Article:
Structural brain anomalies in patients with FOXG1 syndrome and in Foxg1+/− mice

Milka Pringsheim, Diana Mitter, Simone Schröder, Rita Warthemann, Kim Plümacher, Gerhard Kluger, Martina Baethmann, Thomas Bast, Sarah Braun, Hans Martin Büttel, Elizabeth Conover, Carolina Courage, Alexandre N. Datta, Angelika Eger, Theresa A. Grebe, Annette Hasse-Wittmer, Marion Heruth, Karen Höft, Angela M. Kaindl, Stephanie KarchTorsten Kautzky, Georg C. Korenke, Bernd Kruse, Richard E. Lutz, Heymut Omran, Steffi Patzer, Heike Philippi, Keri Ramsey, Tina Rating, Angelika Rieß, Mareike Schimmel, Rachel Westman, Frank Martin Zech, Birgit Zirn, Pauline A. Ulmke, Godwin Sokpor, Tran Tuoc, Andreas Leha, Martin Staudt, Knut Brockmann

Research output: Contribution to journalArticlepeer-review

13 Scopus citations


Objective: FOXG1 syndrome is a rare neurodevelopmental disorder associated with heterozygous FOXG1 variants or chromosomal microaberrations in 14q12. The study aimed at assessing the scope of structural cerebral anomalies revealed by neuroimaging to delineate the genotype and neuroimaging phenotype associations. Methods: We compiled 34 patients with a heterozygous (likely) pathogenic FOXG1 variant. Qualitative assessment of cerebral anomalies was performed by standardized re-analysis of all 34 MRI data sets. Statistical analysis of genetic, clinical and neuroimaging data were performed. We quantified clinical and neuroimaging phenotypes using severity scores. Telencephalic phenotypes of adult Foxg1+/− mice were examined using immunohistological stainings followed by quantitative evaluation of structural anomalies. Results: Characteristic neuroimaging features included corpus callosum anomalies (82%), thickening of the fornix (74%), simplified gyral pattern (56%), enlargement of inner CSF spaces (44%), hypoplasia of basal ganglia (38%), and hypoplasia of frontal lobes (29%). We observed a marked, filiform thinning of the rostrum as recurrent highly typical pattern of corpus callosum anomaly in combination with distinct thickening of the fornix as a characteristic feature. Thickening of the fornices was not reported previously in FOXG1 syndrome. Simplified gyral pattern occurred significantly more frequently in patients with early truncating variants. Higher clinical severity scores were significantly associated with higher neuroimaging severity scores. Modeling of Foxg1 heterozygosity in mouse brain recapitulated the associated abnormal cerebral morphology phenotypes, including the striking enlargement of the fornix. Interpretation: Combination of specific corpus callosum anomalies with simplified gyral pattern and hyperplasia of the fornices is highly characteristic for FOXG1 syndrome.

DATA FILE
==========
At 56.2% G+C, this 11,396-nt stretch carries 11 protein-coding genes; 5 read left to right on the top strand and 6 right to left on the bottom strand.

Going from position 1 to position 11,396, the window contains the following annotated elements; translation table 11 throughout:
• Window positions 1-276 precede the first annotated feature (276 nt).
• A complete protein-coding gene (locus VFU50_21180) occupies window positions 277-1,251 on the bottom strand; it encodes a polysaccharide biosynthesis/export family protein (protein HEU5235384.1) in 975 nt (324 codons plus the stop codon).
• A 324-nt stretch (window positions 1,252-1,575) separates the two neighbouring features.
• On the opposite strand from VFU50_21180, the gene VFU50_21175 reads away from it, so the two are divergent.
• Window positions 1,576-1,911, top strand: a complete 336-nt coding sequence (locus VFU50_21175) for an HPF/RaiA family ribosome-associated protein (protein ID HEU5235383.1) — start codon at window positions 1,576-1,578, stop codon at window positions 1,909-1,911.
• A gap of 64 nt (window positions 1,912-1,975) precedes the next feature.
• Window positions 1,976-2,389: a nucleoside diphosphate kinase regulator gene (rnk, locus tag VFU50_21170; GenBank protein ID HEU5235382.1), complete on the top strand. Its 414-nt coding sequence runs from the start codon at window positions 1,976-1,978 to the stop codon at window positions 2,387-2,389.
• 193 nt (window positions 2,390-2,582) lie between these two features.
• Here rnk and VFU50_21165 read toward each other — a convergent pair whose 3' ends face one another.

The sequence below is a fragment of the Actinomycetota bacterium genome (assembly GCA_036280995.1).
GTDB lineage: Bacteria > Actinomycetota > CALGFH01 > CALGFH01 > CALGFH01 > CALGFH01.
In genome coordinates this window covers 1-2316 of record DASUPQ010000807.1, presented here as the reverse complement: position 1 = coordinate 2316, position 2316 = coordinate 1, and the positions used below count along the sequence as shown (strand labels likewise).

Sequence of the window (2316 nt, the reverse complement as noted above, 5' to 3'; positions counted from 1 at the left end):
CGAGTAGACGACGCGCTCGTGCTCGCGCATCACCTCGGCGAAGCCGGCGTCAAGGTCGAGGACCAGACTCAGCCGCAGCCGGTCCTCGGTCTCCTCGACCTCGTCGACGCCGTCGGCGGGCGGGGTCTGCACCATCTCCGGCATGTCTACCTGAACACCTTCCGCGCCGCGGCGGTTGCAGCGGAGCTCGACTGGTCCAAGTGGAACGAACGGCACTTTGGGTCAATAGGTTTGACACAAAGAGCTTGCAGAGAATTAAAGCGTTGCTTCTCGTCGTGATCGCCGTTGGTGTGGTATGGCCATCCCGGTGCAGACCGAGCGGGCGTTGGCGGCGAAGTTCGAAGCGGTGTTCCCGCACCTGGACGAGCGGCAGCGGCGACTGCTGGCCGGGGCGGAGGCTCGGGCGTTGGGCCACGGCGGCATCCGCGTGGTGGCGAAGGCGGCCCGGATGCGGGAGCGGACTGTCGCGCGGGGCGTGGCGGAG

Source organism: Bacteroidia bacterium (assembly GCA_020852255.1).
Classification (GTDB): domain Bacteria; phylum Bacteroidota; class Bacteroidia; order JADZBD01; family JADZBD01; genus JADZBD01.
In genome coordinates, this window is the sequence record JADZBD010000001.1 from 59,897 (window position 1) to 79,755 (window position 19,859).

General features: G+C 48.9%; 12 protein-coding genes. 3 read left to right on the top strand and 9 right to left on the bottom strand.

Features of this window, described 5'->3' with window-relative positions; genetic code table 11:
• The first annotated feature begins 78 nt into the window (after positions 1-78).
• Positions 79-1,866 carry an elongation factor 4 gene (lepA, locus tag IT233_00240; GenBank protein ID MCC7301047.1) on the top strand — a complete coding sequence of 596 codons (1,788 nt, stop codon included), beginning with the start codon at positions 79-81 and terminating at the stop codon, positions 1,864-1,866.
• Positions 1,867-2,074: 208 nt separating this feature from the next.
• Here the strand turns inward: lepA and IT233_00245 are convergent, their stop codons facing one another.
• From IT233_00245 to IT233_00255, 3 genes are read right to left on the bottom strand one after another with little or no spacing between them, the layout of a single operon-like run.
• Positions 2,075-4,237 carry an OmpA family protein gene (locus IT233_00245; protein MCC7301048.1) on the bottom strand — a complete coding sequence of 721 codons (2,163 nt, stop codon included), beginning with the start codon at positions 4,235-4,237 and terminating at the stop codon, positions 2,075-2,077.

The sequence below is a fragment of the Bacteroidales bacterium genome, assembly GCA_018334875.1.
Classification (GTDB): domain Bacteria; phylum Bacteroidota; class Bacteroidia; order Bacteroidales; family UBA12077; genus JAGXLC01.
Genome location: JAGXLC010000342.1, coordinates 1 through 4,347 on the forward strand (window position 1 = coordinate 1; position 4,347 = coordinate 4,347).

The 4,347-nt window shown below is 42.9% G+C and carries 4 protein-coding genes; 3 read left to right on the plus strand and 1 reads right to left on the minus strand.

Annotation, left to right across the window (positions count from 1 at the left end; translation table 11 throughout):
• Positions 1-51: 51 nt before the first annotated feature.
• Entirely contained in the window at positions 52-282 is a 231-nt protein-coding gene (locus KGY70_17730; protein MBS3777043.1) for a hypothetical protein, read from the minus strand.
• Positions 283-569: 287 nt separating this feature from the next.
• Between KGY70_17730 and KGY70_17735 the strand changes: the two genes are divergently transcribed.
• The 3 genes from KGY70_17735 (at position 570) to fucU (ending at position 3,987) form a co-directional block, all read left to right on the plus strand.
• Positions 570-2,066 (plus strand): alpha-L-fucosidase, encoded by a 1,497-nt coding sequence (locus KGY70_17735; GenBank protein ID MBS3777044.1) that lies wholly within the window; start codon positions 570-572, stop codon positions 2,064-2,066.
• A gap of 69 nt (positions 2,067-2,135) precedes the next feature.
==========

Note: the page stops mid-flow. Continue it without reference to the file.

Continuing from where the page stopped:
Original languageEnglish (US)
Pages (from-to)655-668
Number of pages14
JournalAnnals of Clinical and Translational Neurology
Issue number4
StatePublished - Apr 2019

ASJC Scopus subject areas

  • General Neuroscience
  • Clinical Neurology


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